Global warming and land use practices, such as farming, could change the environment for microbes living in the soil and alter the amount of greenhouse gases they release into the atmosphere. Nearly a third of the carbon dioxide released into the atmosphere annually can be traced back to bacteria living in the soil, where they break down plant and animal matter for energy.

Environment - Innovation - 23.11.2017
’Lost’ 99% of ocean microplastics to be identified with dye?
Smallest microplastics in oceans - which go largely undetected - identified more effectively with innovative and cheap new method, developed by University of Warwick researchers New method can detect microplastics as small as the width of a human hair, using a fluorescent dye Previous scientific field work surveys report that only 1% of the plastic waste in the oceans has been found - this new research could lead to discovering the missing 99% T

Environment - Earth Sciences - 23.11.2017
Ocean floor mud reveals secrets of past European climate
Samples of sediment taken from the ocean floor of the North Atlantic Ocean have given researchers an unprecedented insight into the reasons why Europe's climate has changed over the past 3000 years. From the warmer climates of Roman times when vineyards flourished in England and Wales to the colder conditions that led to crop failure, famine and pandemics in early medieval times, Europe's climate has varied over the past three millennia.

Environment - 22.11.2017
Research to minimise scarring suffered by wounded Armed Forces personnel and civilians
Researchers have published new findings that suggest European drought trends are lining up with climate change projections. Their study, in Scientific Reports , shows that two major drought indices are deviating from one another across Europe in a manner consistent with climate change simulations. "This is one more big drop in the bucket toward climate change attribution," said lead author James Stagge, a post-doc at Utah State University 's Utah Water Research Lab.

Environment - Earth Sciences - 21.11.2017
Why are global CO2 emissions on the rise again?
Why are global CO2 emissions on the rise again?
Illinois atmospheric scientist Atul Jain was among the many scientists worldwide who contributed data to the Global Carbon Budget 2017 , released Nov. Jain talked about this year's findings with News Bureau physical sciences editor Lois Yoksoulian . What is the primary purpose of the annual carbon budget assessment? The budget estimate is essential to better understand the global carbon cycle, support the climate policy process and project future climate change.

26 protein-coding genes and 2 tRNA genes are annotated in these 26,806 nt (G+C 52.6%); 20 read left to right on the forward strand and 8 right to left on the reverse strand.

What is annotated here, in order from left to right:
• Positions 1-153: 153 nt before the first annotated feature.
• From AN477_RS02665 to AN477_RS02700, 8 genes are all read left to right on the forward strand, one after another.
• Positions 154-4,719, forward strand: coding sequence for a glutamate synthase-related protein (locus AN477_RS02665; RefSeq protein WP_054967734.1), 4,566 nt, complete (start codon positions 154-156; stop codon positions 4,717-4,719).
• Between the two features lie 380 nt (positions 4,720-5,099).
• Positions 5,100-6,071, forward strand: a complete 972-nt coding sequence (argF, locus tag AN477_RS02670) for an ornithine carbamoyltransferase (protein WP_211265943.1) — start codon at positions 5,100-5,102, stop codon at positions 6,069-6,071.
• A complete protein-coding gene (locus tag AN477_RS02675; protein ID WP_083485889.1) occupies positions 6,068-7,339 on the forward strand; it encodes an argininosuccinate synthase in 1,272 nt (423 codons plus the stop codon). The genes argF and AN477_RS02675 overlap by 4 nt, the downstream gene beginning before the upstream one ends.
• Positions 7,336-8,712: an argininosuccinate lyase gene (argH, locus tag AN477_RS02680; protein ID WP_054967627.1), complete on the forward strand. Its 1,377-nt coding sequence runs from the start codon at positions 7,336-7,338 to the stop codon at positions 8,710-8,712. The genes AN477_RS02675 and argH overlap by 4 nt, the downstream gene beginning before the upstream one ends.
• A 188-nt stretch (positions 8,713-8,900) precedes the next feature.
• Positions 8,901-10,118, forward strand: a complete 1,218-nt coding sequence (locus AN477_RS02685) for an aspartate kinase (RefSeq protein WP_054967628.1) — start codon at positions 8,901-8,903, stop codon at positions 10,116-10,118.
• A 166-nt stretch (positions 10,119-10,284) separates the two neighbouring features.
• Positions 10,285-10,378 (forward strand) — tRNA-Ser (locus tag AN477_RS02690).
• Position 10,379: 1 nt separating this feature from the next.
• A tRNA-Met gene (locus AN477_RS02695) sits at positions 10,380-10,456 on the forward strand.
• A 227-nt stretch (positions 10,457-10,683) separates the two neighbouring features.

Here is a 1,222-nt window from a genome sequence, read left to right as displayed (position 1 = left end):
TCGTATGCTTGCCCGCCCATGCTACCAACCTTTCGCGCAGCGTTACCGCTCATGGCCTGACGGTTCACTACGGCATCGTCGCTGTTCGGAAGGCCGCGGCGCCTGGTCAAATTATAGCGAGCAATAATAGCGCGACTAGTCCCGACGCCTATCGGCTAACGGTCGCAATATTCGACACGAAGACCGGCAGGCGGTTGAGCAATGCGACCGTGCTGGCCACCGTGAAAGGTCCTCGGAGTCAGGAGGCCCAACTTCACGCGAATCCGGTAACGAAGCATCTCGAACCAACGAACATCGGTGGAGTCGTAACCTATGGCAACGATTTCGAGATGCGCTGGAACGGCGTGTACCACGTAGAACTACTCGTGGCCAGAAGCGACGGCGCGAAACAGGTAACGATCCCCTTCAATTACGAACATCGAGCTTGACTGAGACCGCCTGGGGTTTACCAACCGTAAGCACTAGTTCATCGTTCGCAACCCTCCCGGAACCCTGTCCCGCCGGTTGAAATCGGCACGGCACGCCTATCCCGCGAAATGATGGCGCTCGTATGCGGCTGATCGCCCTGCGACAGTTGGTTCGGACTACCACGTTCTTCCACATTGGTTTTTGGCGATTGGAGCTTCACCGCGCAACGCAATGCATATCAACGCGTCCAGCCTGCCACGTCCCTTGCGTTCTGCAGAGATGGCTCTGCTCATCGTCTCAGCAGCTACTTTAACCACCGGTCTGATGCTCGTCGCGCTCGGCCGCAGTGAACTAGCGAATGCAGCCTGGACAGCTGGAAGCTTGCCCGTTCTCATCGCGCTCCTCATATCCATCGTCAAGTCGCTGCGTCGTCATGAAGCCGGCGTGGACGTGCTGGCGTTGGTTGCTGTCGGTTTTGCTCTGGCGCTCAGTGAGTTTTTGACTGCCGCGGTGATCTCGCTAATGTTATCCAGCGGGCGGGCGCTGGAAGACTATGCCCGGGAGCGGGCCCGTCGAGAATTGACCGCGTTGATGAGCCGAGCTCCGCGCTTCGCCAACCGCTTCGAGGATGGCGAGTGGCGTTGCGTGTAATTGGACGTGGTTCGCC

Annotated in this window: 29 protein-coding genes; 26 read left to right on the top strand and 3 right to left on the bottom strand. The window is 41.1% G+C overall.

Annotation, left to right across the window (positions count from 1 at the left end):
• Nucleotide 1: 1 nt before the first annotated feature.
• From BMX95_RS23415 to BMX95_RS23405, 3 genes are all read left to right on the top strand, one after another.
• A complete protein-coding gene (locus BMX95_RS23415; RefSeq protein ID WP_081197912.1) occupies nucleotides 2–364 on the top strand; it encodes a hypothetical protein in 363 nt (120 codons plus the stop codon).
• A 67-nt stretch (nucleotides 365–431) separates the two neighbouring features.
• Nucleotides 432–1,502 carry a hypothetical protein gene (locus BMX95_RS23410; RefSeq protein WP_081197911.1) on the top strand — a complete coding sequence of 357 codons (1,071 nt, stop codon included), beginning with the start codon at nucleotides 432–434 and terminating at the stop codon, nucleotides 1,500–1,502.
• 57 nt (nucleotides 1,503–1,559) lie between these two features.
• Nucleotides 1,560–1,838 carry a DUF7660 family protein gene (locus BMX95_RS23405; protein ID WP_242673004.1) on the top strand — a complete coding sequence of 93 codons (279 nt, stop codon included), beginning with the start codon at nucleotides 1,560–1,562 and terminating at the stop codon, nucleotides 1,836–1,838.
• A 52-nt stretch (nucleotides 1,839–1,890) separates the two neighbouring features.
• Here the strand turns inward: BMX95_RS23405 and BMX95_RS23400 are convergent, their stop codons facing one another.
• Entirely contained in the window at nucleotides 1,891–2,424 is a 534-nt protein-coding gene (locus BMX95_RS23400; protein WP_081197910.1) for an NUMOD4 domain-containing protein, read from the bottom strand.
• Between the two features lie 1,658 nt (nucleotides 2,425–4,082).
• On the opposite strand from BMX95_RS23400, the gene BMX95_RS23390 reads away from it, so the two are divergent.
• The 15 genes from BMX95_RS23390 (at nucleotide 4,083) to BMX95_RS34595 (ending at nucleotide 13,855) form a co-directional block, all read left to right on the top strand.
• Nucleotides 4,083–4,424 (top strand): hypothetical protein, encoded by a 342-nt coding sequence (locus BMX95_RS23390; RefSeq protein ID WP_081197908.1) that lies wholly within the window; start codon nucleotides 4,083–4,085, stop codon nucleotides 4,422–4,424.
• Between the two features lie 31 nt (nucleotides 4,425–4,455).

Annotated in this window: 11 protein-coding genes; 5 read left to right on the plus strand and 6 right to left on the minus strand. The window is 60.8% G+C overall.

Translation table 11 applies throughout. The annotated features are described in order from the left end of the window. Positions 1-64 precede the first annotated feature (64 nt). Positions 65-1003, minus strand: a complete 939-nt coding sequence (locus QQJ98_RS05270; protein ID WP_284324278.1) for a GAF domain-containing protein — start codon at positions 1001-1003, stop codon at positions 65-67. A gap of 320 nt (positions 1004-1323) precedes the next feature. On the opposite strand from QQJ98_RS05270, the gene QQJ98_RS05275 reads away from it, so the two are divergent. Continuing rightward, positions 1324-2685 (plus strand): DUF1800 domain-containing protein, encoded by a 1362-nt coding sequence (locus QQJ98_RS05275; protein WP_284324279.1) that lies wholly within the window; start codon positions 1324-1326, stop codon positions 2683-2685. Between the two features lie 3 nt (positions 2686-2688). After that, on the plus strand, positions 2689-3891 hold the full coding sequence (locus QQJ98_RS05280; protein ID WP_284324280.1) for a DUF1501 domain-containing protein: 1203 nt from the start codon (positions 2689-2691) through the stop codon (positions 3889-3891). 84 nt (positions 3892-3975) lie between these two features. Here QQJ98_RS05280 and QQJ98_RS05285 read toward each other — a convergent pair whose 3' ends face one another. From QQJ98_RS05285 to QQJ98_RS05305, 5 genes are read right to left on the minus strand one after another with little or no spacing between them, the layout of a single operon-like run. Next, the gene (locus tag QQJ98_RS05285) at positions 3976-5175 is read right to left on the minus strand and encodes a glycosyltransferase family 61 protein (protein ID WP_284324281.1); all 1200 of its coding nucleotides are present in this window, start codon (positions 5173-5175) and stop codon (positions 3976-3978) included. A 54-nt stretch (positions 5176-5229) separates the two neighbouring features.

Earth Sciences - Environment - 20.11.2017
Research Becomes Reality in Study of Fire Impact on Sonoma Water Resources
Research Becomes Reality in Study of Fire Impact on Sonoma Water Resources
Scientists at the Department of Energy's Lawrence Berkeley National Laboratory (Berkeley Lab) spent a decade developing world-class modeling and monitoring capabilities to pinpoint factors behind the success of Sonoma's riverbank filtration system. They were turning their attention to investigating the potential impact of extreme events, such as storms and wildfires, when disaster struck.

Environment - Life Sciences - 20.11.2017
How our forests are adapting to climate change
How our forests are adapting to climate change
How do trees adjust to the effects of global warming? EPFL researchers have studied how beech and spruce trees - two of the most common plant species in Europe - react to changing temperatures. And they discovered that the amount of moisture in the air plays a decisive role. Rising temperatures, increasingly intense rainfall and extended periods of drought are some of the known effects of climate change.